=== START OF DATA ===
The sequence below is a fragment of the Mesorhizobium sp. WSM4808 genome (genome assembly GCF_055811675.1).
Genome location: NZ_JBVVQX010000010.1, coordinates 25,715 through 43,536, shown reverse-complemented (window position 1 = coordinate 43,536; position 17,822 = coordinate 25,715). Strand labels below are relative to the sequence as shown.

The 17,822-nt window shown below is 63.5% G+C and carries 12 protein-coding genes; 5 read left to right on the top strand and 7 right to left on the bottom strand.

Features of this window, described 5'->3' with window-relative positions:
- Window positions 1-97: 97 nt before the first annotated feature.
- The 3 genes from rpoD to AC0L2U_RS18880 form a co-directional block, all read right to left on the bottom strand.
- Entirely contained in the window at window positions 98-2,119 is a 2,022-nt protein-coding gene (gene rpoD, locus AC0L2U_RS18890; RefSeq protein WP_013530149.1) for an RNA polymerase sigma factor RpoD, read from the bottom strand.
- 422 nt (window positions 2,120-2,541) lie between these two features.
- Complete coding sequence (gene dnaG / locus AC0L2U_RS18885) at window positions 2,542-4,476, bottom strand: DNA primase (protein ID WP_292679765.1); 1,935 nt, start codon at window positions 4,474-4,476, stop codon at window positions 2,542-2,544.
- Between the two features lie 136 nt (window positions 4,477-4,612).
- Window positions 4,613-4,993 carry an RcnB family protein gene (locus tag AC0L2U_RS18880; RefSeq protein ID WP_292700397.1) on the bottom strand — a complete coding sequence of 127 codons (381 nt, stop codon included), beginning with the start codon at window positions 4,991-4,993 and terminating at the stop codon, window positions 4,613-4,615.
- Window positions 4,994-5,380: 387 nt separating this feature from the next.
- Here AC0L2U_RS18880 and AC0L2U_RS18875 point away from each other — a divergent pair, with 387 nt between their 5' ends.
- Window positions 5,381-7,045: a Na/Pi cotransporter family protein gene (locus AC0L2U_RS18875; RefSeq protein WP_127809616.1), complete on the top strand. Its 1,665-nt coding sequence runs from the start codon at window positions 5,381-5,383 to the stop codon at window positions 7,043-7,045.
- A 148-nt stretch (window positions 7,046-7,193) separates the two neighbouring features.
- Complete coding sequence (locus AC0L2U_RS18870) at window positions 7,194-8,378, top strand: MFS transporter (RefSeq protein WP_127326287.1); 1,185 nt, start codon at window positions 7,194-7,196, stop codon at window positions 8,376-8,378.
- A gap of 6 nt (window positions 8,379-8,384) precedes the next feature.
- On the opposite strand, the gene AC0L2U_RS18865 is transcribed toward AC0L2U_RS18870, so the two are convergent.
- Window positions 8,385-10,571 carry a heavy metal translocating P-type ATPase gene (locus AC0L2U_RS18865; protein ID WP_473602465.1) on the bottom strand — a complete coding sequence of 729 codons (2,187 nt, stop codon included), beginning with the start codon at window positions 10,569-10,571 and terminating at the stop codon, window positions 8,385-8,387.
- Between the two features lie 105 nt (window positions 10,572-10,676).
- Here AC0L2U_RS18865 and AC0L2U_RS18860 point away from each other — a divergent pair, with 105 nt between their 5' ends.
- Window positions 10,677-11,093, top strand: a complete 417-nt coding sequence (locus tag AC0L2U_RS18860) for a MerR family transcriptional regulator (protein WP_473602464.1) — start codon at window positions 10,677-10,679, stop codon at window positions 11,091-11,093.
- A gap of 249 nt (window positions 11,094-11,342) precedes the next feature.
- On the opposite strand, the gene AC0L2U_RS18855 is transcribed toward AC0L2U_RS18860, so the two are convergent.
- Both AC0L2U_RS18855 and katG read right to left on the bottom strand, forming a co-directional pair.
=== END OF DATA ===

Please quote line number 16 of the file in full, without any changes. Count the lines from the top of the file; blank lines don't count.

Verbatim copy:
- Complete coding sequence (locus AC0L2U_RS18870) at window positions 7,194-8,378, top strand: MFS transporter (RefSeq protein WP_127326287.1); 1,185 nt, start codon at window positions 7,194-7,196, stop codon at window positions 8,376-8,378.